When Judge Robert Bork died last month, conservatives and liberals alike told stories of their interactions with the conservative jurist. And on that week’s popular Slate Political Gabfest podcast, Slate editor David Plotz shared his. “You know, Slate used to have its office in the American Enterprise Institute where Bork made his home in his latter years, and his office was down the hall from Slate’s,” Plotz said.
Plotz said that one might think Bork’s “scraggly beard and vicious demeanor hide a warm-hearted [man],” but that would be wrong. “The guy exuded jerk…It was just very unpleasant to be in his presence,” said Plotz. “Maybe he was lovely to his family, I don’t know.”
But Slate? At AEI?
“Don’t even ask why Slate was housed in the American Enterprise Institute — it’s a long story,” Plotz said.
But it was too intriguing not to ask.
In 1996, Slate needed space for its Washington operations (Slate was originally headquartered in Seattle as a Microsoft project under the MSN banner). A deal was brokered in 1996 by AEI fellow Herb Stein, who was writing the “It Seems to Me” column for the Web site.
Plotz and Slate colleague Jodie Allen thought it was a perfect arrangement. It was in a good location at 17th and M streets NW; they had space to grow; and access to the famed AEI cafeteria was “out of this world,” as Plotz put it.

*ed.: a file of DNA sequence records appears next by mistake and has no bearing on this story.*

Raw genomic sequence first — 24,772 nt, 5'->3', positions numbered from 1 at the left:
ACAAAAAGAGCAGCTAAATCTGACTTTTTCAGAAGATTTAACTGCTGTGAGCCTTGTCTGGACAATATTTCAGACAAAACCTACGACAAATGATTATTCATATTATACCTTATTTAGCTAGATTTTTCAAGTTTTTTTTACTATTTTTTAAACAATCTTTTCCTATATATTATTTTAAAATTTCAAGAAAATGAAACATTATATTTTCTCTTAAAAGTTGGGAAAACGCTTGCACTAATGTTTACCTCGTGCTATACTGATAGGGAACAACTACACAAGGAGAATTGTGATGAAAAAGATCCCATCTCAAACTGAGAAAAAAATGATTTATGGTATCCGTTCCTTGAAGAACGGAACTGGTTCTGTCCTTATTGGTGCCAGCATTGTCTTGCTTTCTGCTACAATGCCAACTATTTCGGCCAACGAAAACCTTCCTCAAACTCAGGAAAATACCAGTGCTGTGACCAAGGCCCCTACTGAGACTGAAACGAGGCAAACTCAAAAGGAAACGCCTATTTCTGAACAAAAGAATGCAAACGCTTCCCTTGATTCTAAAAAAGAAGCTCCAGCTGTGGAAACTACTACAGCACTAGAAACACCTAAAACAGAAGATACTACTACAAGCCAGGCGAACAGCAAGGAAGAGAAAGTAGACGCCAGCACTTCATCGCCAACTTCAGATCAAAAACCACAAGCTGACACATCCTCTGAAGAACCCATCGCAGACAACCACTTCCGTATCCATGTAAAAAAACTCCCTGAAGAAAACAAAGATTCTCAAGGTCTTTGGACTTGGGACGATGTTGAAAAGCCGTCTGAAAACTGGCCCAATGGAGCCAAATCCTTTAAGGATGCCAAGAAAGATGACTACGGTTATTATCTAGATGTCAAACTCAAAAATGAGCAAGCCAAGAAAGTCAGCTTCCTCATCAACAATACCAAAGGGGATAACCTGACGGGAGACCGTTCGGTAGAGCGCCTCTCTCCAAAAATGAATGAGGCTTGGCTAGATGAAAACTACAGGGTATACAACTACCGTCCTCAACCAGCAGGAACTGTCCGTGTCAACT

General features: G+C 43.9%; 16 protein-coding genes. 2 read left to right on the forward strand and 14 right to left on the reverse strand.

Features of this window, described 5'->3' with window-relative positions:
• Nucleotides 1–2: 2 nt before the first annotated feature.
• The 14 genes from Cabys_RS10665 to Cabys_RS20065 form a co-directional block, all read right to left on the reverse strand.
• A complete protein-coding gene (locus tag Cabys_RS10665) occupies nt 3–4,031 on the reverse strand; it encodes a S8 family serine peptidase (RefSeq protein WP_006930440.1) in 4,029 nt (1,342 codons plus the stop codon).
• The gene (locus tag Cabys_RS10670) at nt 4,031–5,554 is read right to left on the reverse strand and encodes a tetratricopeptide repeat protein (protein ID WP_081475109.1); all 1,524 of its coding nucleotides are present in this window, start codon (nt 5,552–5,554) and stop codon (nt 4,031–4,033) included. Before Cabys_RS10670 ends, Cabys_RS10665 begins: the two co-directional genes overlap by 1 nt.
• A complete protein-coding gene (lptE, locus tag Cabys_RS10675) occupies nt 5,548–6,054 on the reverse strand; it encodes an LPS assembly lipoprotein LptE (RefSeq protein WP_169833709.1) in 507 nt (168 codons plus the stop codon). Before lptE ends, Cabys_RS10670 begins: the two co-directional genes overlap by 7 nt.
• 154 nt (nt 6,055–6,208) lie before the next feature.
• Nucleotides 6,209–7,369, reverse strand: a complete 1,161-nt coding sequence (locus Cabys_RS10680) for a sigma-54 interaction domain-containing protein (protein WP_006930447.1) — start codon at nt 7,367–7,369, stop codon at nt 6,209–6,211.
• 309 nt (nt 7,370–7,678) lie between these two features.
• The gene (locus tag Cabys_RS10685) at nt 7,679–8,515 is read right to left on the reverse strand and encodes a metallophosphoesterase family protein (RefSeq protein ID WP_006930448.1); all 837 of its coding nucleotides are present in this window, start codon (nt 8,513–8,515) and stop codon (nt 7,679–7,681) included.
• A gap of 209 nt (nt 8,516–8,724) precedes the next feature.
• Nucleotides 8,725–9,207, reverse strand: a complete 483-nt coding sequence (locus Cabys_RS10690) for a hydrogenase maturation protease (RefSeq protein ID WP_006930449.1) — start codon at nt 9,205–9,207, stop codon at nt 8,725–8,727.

But within a few years, the culture clash between Slate and AEI would be too much for the think tank.
“It was really three strikes before they asked us to leave,” said Plotz.
While AEI scholars donned conservatively proper attire even in the summer months, Slate staff wore shorts and sandals — even to dining room. It didn’t help that once in the dining room, former Slater Timothy Noah’s “disruptively loud laugh” drew much attention and caused theologian-diplomat Michael Novak to complain to executive vice president David Gerson. Strike two.
Strike three? Plotz firmly plants this one on Noah, too. Not once, but twice Noah named AEI fellow (and wife of then-vice president Dick Cheney) Lynne Cheney in his “Whopper [read: “Lie”] of the Week” column. In Noah’s defense, Plotz said, Cheney’s treatment was justified.
Nonetheless, AEI made it clear it was time for Slate to go, even if it wasn’t in a “you’ve got 24 hours to get your stuff out of here” kind of eviction.
No hard feelings from Slate, though.
“It just wasn’t a very good cultural fit,” said Plotz. “We were not very good tenants, and AEI treated us with nothing but great generosity.”
Is there a lesson in here for the American Prospect and the American Conservative?